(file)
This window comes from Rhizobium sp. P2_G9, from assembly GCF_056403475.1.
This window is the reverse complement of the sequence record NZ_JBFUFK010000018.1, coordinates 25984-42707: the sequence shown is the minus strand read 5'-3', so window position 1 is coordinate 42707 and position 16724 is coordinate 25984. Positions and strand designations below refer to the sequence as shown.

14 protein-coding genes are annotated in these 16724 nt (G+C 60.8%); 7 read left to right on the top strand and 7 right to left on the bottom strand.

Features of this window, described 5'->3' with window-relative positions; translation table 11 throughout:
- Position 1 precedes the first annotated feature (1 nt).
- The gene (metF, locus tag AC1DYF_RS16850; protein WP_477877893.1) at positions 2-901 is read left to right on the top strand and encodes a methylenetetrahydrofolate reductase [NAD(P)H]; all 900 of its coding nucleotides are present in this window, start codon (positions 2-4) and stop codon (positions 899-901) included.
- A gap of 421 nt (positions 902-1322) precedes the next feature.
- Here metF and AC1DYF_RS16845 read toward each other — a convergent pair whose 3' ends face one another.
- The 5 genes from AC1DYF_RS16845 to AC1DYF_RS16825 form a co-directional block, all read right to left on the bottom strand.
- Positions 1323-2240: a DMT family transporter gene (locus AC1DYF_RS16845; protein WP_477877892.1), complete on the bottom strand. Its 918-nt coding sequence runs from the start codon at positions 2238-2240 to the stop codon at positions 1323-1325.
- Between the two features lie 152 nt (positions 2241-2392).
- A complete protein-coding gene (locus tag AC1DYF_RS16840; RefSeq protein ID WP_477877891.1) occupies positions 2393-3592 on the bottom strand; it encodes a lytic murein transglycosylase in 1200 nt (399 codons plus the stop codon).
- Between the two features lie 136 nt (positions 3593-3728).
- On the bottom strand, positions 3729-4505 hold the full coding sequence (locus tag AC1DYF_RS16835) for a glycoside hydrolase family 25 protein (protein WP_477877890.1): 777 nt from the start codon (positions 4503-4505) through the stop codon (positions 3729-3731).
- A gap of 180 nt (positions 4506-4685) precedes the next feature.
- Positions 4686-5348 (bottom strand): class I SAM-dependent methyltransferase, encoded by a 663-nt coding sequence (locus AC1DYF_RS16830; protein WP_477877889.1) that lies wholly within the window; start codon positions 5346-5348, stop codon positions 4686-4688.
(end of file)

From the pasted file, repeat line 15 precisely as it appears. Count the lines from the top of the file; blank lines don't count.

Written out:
- A gap of 180 nt (positions 4506-4685) precedes the next feature.